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Movie of the Month: White God

posted: , by Patti DeLois
tags: Library Collections | Adults | Teens | Seniors | Art & Culture

white-godThis month the Library is featuring films about animals. White God, a Hungarian film, boasts probably the largest canine cast since 101 Dalmatians, but make no mistake: This is not a family film.

Thirteen-year-old Lili (Zsofia Psotta) must move in with her father for a few months while her mother is away on business. Her dog Hagen is not welcome to stay with her, partly because her father is not a dog person, but also because the government has placed a high tax on mongrels–they have a vision of a Budapest populated by purebreds. Hagen is what Lili calls a “mixed breed,” but to the authorities, he’s a worthless mutt.

So Lili and her dog are separated, and the story is about their journey back to each other. Again, this sounds deceptively simple and heart-warming, but the film is actually a unique blend of parable, revenge fantasy, and a touch of horror. Imagine The Incredible Journey written by Hitchcock and directed by Tarantino.

While Hagen endures some harrowing experiences as a street dog, Lili struggles with adolescence and rebellion. Meanwhile, her school orchestra is rehearsing for a performance of Tannhauser. I mention this because the work underscores the theme of the redemptive power of love, but the music used to score the film is actually Liszt’s Hungarian Rhapsody #2.

This film, directed by Kornel Mundruczo, premiered at the Cannes Film Festival in 2014, where it won the Prize Un Certain Regard, and also the Palm Dog Award.

Indeed, it is the performances of the dogs that make this film so extraordinary. Only the lead dogs were trained–the rest of the dog cast is made up of over 200 rescue dogs (almost all of which were subsequently adopted) and Mundruczo has captured them in all their natural dogginess. There is no computer-generation used, there are no cute dog tricks; these are real dogs behaving like real dogs, and if that sounds too ordinary, I assure you that this film offers some stunning images, the like of which you have never seen before, and will not soon forget.


For a list of other recommended films about animals, click here.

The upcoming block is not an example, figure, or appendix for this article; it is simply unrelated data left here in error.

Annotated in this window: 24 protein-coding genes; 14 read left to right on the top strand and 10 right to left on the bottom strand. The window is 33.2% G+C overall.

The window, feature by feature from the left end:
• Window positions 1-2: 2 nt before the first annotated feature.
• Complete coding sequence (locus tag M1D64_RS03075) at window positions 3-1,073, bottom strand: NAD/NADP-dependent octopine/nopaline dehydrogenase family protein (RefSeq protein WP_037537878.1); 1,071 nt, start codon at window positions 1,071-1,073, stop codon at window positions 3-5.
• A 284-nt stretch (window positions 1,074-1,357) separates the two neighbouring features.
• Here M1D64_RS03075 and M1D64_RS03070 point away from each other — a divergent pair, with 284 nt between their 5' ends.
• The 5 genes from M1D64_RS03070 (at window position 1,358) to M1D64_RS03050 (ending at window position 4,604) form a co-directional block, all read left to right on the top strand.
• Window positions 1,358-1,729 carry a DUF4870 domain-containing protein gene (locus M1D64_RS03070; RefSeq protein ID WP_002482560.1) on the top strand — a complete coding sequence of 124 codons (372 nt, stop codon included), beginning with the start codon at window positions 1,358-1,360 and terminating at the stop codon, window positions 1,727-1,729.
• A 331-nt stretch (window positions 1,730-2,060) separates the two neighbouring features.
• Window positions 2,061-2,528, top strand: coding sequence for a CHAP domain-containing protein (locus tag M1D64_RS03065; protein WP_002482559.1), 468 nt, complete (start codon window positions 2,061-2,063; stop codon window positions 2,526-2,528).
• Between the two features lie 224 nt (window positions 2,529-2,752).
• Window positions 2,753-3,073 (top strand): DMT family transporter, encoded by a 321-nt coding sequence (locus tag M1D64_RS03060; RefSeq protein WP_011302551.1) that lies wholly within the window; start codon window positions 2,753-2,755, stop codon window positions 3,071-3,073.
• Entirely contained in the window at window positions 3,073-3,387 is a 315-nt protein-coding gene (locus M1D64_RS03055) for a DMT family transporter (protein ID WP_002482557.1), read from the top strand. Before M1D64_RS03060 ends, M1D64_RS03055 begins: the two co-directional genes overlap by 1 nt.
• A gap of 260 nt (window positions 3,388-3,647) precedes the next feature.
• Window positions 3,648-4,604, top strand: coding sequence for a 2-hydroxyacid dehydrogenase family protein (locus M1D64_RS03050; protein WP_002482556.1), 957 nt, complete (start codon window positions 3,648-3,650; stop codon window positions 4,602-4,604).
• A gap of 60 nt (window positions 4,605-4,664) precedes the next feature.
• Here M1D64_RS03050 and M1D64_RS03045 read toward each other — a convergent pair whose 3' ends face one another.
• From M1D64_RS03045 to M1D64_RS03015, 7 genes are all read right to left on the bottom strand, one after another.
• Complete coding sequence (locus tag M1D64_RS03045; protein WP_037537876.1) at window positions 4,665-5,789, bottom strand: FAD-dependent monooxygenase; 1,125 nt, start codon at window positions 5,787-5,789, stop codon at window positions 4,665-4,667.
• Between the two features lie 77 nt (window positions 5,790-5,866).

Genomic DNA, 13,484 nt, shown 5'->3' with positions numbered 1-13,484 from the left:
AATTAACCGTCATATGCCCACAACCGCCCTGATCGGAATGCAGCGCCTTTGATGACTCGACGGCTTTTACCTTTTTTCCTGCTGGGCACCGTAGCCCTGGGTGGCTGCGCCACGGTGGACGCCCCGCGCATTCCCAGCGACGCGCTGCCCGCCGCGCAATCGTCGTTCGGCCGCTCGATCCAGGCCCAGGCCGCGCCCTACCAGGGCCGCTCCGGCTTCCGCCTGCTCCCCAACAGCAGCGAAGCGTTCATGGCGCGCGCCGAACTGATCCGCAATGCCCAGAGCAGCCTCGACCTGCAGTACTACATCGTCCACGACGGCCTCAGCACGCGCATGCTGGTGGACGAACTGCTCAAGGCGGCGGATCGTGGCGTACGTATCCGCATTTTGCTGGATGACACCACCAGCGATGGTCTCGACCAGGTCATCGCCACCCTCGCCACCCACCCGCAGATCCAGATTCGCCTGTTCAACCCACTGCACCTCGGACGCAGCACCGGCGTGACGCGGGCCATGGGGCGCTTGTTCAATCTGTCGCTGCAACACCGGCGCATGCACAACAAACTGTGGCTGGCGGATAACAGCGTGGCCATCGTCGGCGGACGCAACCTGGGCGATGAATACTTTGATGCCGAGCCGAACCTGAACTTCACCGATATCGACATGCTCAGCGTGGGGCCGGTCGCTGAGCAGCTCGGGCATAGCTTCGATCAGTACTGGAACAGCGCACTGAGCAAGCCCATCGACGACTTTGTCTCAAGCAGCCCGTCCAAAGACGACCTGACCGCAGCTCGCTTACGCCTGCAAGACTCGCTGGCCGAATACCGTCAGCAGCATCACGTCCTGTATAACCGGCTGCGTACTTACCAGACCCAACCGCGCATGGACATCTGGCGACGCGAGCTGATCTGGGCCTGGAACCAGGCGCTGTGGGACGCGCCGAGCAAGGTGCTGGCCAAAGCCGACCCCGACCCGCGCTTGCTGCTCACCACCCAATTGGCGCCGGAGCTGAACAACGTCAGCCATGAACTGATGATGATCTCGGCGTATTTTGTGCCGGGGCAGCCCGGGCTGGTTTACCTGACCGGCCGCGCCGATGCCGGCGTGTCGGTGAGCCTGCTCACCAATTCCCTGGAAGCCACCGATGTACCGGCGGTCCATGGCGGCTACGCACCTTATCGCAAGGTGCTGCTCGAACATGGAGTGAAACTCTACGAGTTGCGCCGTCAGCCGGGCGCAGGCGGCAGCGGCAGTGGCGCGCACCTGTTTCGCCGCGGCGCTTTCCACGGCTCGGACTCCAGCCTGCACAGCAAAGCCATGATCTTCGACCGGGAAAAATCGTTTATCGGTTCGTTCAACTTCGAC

RIP Gene Wilder

posted: , by Patti DeLois
tags: Library Collections | Adults | Teens | Kids & Families | Seniors | Art & Culture



From his first movie role as mortician Eugene Grizzard in Bonnie and Clyde to his Emmy Award winning guest appearances as Mr. Stein on TV’s Will and Grace, Gene Wilder always made us smile, and that’s the way he wanted it.

On Monday, August 29th, at the age of 83, Wilder passed away due to complications from Alzheimer’s, a diagnosis he kept hidden from the public for the last three years because, according to his family, he did not want to make his fans sad.

Of course, we are sad, but let’s revisit some of his work and let him make us happy once more. It’s what he would have wanted.



Borrow one or all of the following:Sherlock Holmes' Smarter Brother

The Adventure of Sherlock Holmes’ Smarter Brother

Blazing Saddles

Bonnie and Clyde

Everything You Always Wanted to Know About Sex But Were Afraid to Ask

The Producers The Producers


See No Evil, Hear No Evil

Silver Streak 

Stir Crazy

Willy Wonka and the Chocolate Factory

Young Frankenstein


See also Wilder’s 1979 appearance on the Merv Griffin Show

Kiss Me Like a Stranger

And read his memoir, Kiss Me Like a Stranger


or his fiction: My French Whore

my french whore









and Something to Remember You By






Journaling in the Library !

posted: , by Abraham
tags: Programs & Events | Adults | Teens | Seniors | Art & Culture | Health | Language Learning | Portland History

“Group journaling transforms an enriching experience of solitude into a powerful experience of community.
~ Suzanne C. Goodsell, of Writer’s Digest.

Journaling comp
Do you keep a journal? Would you like to be able to write your own personal journal? Here’s your opportunity! The inexperienced, slightly-experienced, and experienced- of all ages are welcome! We will explore the written word together, through journaling prompts, readings, and reflection. Please bring your favorite notebooks and writing tools. Only manual (no electronic media/computers allowed!) writing methods and materials will be used: paper, pencils, pens, drawing tools- even manual typewriters- are fine. Journaling by hand frees writers to explore reflection and observation by putting ink- or graphite- to paper.

Journaling 119111 SM
Portland Public Library is pleased to announce Journaling in the Library, a new group that will meet monthly in the Portland Room on the 3rd Wednesday of each month from 5:30pm-7:00pm. This will be the Greater Portland region’s only writing group dedicated to journal writing, and welcomes all ages and manual writing media.

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Journaling in the Library makes use of autobiographic and historic elements in PPL’s collections: this includes memoirs, archives, journalism, letter correspondence, and the history of writing in material culture. There may be occasions for visiting writers to visit with the group, as well.

The format is similar to many other writing groups, though focused on journaling: using assigned prompts for written exploration. Participants will have opportunities to cultivate and read their writing, with the support of the community that comprises the group. Join us on Wednesday, September 21st for our first meeting!

This program is free and open to the public.

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Above: writing- at the Montague Book Mill.

Below: writing group in the Portland Room.
Telling Room Aug 2014d

(Yes, I took my typewriter to Walden Pond!)
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